I’ve been posting a series of conversations with church leaders, talking about ministry during the pandemic. So far they have been people involved in the care and leadership of local congregations. This weekend I am planning to post a bonus episode with a somewhat different focus in which I will be chatting with one of the most respected Christian leaders in Ireland, Ken Clarke. Ken will be sharing some of his reflections on the current situation.
Today my guest on the podcast is Lesley-Ann Wilson. Lesley-Ann is minister of Ballycrochan Presbyterian Church in Bangor.
As well as having the same surname, we also trace our roots back to the same great-grandfather from Glaslough, County Monaghan.
In this conversation Lesley-Ann talks about the challenges of ‘technology fatigue’ and challenges leaders to leave space to discern where God is working and where they need to join his work.
It’s humbling that we have to put away our strategies and our agendas and take a clean sheet of paper and say, ‘OK, God, it’s over to you: what is it that we need to be doing in order to reach people with the good news of Jesus?’
God willing, you can look forward to two more episodes of the podcast next week. On Tuesday my guest will be Stevie Walls, an elder in Castlereagh Gospel Hall, and on Thursday it will be Simon Genoe, rector of the Church of Ireland parish of Magheralin and Dollingstown.
This is the fourth in a series of conversations with a number of church leaders around the subject of ministry and the current global pandemic.
In this episode I’m talking with James Petticrew, pastor of Westlake Church in Nyon, Switzerland (the church which I pastored for 17 years).
The plan is to post a couple of these conversations each week (Tuesdays and Thursdays). You can catch up with previous episodes on this blog or by subscribing to the podcast via Apple Podcasts or on Spotify.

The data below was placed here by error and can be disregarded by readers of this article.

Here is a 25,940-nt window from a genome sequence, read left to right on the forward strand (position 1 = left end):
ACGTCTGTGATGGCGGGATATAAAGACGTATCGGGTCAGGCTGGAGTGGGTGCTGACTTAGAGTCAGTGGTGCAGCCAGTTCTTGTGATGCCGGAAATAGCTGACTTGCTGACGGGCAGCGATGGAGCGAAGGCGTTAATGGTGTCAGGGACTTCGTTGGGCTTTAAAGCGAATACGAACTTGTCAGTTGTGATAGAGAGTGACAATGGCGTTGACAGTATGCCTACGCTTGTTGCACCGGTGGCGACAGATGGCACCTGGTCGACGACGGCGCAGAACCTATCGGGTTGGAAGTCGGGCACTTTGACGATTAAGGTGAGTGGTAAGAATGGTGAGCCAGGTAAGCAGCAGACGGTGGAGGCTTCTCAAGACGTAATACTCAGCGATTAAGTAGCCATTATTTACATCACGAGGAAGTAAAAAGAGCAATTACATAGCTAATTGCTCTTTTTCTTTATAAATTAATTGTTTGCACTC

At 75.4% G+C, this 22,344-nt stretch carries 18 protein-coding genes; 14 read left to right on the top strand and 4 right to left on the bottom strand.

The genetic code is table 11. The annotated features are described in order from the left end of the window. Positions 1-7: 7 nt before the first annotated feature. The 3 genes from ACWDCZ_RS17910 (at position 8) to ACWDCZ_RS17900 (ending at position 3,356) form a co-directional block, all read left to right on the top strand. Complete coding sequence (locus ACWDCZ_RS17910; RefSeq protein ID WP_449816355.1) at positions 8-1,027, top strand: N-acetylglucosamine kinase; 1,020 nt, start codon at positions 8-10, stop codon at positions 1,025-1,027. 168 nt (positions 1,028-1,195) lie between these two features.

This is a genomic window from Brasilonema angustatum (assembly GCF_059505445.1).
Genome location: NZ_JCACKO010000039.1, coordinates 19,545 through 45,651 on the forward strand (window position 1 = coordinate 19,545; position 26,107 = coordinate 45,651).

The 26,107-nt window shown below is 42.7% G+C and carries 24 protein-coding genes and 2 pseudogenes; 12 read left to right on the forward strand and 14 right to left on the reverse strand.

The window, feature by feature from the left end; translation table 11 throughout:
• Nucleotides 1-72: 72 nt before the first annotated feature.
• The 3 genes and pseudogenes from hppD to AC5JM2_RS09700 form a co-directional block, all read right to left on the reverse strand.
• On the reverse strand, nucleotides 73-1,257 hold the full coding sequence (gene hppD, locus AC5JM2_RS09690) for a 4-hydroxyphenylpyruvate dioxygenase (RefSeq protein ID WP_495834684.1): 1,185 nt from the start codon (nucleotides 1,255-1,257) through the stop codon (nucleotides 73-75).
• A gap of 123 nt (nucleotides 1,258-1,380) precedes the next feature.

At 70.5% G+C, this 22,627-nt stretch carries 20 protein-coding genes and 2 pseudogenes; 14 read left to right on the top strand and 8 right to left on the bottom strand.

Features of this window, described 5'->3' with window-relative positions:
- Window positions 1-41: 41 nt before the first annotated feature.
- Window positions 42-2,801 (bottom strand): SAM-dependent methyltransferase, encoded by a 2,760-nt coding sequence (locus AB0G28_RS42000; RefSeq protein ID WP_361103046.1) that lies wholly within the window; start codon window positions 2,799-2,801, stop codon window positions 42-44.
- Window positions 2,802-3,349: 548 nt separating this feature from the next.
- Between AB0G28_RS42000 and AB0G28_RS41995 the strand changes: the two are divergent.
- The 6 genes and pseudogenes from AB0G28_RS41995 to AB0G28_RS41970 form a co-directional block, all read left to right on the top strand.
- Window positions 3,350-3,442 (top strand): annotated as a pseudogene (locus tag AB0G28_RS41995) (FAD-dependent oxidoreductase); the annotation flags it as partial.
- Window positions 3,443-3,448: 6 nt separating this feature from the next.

On Thursday the guest will be Lesley-Ann Wilson from Ballycrochan Presbyterian Church in Bangor.
The guest on this week’s Thursday podcast is Andrew Roycroft. For the past 10 years Andrew has been pastor of the Baptist church in Millisle on the County Down Coast. If you would like to keep track with their regular ministry, you can follow them on Facebook. You can also follow Andrew on Twitter (@AndrewTRoycroft). You can also visit Andrew’s blog on pastoral issues.
This episode is part of a series of conversations with a selection of church leaders, exploring ways in which they have been adapting ministry in the context of the global pandemic.
In the second part of the series of conversations on church ministry in the context of the global pandemic, my guest is Phil Emerson: Phil is lead pastor of Emmanuel Church in Lurgan.
If you would like to hear more about Phil’s story and the story of Emmanuel Church, he was a guest on the podcast about a year and a half ago and you can access the conversation here. If you’d like to catch Phil’s morning devotionals, here is the link to the Facebook page.
The plan is to post a couple of these conversations each week (on Tuesdays and Thursdays): the guest on Thursday will be Andrew Roycroft, pastor of Millisle Baptist.
Over the next few weeks the podcast will host several conversations with local church leaders that will explore some of the ways their ministry has had to adapt owing to the current pandemic. There will be contributions from a range of leaders from a number of different church backgrounds. As well as reflecting on some of what they are having to do differently, the leaders will also have the opportunity to talk a little about what might change in the new normal.
Getting the series underway is Jonny Pollock. Jonny – from Belfast – is a church planter working with Calvary Church in Loughrea, County Galway. Feel free to contact Jonny via Twitter (@jonnypollock) if you would be interested in exploring some resources that help in taking church online, or find out more about Calvary Church from their website (https://www.calvarychurchloughrea.com).
The plan is that the podcast episodes will go online on Tuesdays and Thursdays: future guests include Phil Emerson and Andrew Roycroft. It’s possible to subscribe to the podcasts, including via Spotify or Apple Podcasts.